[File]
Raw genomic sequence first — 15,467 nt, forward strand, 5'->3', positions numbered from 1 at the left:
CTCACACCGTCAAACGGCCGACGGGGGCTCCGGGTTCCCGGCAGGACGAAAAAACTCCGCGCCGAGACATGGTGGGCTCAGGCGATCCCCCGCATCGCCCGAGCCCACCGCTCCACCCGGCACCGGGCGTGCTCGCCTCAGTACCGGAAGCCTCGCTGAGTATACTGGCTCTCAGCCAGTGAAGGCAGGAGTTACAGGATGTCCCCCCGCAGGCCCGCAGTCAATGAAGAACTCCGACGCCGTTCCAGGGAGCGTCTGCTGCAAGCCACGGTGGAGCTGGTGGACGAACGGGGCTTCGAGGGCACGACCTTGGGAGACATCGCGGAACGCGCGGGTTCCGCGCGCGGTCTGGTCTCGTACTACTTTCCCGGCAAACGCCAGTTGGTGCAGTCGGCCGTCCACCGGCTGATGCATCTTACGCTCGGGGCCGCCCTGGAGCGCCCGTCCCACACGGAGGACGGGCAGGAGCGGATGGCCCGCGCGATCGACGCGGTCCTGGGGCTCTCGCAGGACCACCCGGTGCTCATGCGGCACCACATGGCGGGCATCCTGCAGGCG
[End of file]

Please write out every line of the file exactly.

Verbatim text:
Raw genomic sequence first — 15,467 nt, forward strand, 5'->3', positions numbered from 1 at the left:
CTCACACCGTCAAACGGCCGACGGGGGCTCCGGGTTCCCGGCAGGACGAAAAAACTCCGCGCCGAGACATGGTGGGCTCAGGCGATCCCCCGCATCGCCCGAGCCCACCGCTCCACCCGGCACCGGGCGTGCTCGCCTCAGTACCGGAAGCCTCGCTGAGTATACTGGCTCTCAGCCAGTGAAGGCAGGAGTTACAGGATGTCCCCCCGCAGGCCCGCAGTCAATGAAGAACTCCGACGCCGTTCCAGGGAGCGTCTGCTGCAAGCCACGGTGGAGCTGGTGGACGAACGGGGCTTCGAGGGCACGACCTTGGGAGACATCGCGGAACGCGCGGGTTCCGCGCGCGGTCTGGTCTCGTACTACTTTCCCGGCAAACGCCAGTTGGTGCAGTCGGCCGTCCACCGGCTGATGCATCTTACGCTCGGGGCCGCCCTGGAGCGCCCGTCCCACACGGAGGACGGGCAGGAGCGGATGGCCCGCGCGATCGACGCGGTCCTGGGGCTCTCGCAGGACCACCCGGTGCTCATGCGGCACCACATGGCGGGCATCCTGCAGGCG